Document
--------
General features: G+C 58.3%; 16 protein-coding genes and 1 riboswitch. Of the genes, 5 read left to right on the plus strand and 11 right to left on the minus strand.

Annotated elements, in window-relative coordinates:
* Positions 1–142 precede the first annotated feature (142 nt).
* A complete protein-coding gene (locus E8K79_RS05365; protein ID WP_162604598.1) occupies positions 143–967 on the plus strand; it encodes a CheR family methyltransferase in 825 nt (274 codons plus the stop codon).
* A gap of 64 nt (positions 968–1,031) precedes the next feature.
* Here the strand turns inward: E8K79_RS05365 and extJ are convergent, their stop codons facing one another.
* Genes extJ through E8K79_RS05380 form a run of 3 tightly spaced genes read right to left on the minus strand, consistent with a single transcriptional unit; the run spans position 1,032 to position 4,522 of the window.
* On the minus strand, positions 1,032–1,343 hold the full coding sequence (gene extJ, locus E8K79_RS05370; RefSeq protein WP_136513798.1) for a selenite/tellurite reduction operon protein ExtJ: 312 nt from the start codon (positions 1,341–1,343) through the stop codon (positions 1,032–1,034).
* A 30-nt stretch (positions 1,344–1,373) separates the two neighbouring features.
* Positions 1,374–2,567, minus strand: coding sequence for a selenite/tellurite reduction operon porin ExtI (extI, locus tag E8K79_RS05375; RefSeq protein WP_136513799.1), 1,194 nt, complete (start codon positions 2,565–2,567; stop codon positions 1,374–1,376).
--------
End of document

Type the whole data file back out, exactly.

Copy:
General features: G+C 58.3%; 16 protein-coding genes and 1 riboswitch. Of the genes, 5 read left to right on the plus strand and 11 right to left on the minus strand.

Annotated elements, in window-relative coordinates:
* Positions 1–142 precede the first annotated feature (142 nt).
* A complete protein-coding gene (locus E8K79_RS05365; protein ID WP_162604598.1) occupies positions 143–967 on the plus strand; it encodes a CheR family methyltransferase in 825 nt (274 codons plus the stop codon).
* A gap of 64 nt (positions 968–1,031) precedes the next feature.
* Here the strand turns inward: E8K79_RS05365 and extJ are convergent, their stop codons facing one another.
* Genes extJ through E8K79_RS05380 form a run of 3 tightly spaced genes read right to left on the minus strand, consistent with a single transcriptional unit; the run spans position 1,032 to position 4,522 of the window.
* On the minus strand, positions 1,032–1,343 hold the full coding sequence (gene extJ, locus E8K79_RS05370; RefSeq protein WP_136513798.1) for a selenite/tellurite reduction operon protein ExtJ: 312 nt from the start codon (positions 1,341–1,343) through the stop codon (positions 1,032–1,034).
* A 30-nt stretch (positions 1,344–1,373) separates the two neighbouring features.
* Positions 1,374–2,567, minus strand: coding sequence for a selenite/tellurite reduction operon porin ExtI (extI, locus tag E8K79_RS05375; RefSeq protein WP_136513799.1), 1,194 nt, complete (start codon positions 2,565–2,567; stop codon positions 1,374–1,376).